Tuesday, March 12, 2013
The students of Mosier Middle School are seizing the opportunity to improve their school surroundings and help change the learning experience for the future generations of students.
The effect of the hard work put in by the current seventh and eighth grader students can be seen in a new store they began operating on March 1.
The store is located at the site of the old gas station that was purchased by the school late last year, and will be open from 1 to 6 p.m., Monday through Saturday.
“We’re using the (old store grounds) until the appropriate funds are raised to help expand the middle school,” seventh grader Maddi Simonds said.
Merchandise includes school apparel, honey, jams, dried fruit and produce such as potatoes, and onions.
Simonds said students are selling zucchini bread and a product they call “Tiger bars,” named after the school mascot.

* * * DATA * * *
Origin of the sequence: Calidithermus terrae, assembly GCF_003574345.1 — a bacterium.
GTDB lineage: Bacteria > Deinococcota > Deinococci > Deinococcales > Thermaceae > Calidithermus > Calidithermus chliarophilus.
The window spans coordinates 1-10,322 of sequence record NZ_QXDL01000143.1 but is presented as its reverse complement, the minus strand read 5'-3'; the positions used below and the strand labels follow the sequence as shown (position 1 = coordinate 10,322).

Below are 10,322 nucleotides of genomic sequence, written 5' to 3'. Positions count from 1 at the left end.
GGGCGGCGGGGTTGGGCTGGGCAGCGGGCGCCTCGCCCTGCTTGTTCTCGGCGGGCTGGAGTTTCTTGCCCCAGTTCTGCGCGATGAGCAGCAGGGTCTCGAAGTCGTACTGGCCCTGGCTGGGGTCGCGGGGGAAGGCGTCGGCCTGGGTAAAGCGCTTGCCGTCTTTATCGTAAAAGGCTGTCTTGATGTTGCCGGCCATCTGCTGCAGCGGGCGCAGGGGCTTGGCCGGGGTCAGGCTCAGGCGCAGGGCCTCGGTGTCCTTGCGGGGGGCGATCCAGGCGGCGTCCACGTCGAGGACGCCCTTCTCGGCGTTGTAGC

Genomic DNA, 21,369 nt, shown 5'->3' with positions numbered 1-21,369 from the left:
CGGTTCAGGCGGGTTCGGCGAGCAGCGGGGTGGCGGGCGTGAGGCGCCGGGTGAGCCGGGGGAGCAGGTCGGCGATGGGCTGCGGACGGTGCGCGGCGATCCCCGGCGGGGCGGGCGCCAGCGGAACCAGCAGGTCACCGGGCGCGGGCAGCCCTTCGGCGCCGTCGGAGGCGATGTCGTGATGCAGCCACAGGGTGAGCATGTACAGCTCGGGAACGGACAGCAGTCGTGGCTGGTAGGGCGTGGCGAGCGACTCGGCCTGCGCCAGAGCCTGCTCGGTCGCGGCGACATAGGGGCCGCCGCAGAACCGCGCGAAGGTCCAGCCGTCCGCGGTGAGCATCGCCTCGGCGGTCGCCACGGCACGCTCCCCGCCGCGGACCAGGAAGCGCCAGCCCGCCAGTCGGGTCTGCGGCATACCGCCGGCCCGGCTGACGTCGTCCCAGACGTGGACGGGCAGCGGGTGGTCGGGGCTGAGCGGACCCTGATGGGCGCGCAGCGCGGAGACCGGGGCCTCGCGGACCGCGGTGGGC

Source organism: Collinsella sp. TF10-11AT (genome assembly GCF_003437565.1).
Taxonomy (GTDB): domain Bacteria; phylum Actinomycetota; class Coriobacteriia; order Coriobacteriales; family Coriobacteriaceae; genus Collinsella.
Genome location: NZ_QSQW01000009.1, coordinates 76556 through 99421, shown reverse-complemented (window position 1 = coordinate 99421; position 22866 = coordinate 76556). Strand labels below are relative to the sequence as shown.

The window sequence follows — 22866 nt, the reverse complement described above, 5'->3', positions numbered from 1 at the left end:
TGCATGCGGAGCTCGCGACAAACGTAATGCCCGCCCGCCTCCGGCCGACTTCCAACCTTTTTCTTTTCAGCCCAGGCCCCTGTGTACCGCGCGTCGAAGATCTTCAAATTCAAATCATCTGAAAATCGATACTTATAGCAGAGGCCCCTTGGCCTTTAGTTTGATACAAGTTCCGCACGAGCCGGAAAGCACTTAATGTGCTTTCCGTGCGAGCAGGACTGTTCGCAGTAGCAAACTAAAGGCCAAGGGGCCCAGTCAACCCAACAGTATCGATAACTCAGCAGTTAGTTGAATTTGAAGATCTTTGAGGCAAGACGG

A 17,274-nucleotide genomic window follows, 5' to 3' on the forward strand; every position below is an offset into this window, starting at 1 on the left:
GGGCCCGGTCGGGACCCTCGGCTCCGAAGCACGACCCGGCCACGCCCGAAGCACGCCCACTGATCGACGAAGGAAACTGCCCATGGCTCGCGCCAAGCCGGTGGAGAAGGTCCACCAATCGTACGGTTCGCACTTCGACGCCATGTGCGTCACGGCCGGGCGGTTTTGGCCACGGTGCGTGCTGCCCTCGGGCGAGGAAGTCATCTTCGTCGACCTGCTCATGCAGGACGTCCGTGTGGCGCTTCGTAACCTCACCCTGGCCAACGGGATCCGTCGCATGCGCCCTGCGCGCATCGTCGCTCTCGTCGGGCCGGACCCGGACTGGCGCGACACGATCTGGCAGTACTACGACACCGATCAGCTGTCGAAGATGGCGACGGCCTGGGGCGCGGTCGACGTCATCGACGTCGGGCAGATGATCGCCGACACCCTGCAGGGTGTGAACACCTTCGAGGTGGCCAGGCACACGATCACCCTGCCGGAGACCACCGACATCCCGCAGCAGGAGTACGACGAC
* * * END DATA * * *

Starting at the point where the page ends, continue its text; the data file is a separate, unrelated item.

“They’re similar to granola bars. They’re healthy, but they actually taste really good,” she said.
Also for sale are Mosier sweatshirts and bags. Simonds explained, “To create the sweatshirts and bags we put together the designs, then hired a company to make them.”
Parents and community members are donating time to help cook food and oversee the students in the store along with the activities director, Jeff Leonard, who skillfully built the store as a freestanding and enclosed structure. Leonard, the founder of Mosier Survival Gardens, has provided some of the store’s produce and products.
In addition to serving as a fundraiser for the school, the store also serves an academic purpose.
Students learn the ins and outs of operating a business, and such skills as customer service and how to develop an efficient retail pricing model.
“A lot of them have a real knack” for business, Leonard said.
The students also serve as taste-testers/focus groups for products to sell in the store.
The store will continue to be open during the summer, but depending on student participation, the summer hours may change.
The future expansion of the middle school will include three classrooms, a media and technology center, a new cafeteria, an outdoor education center and garden and a public park.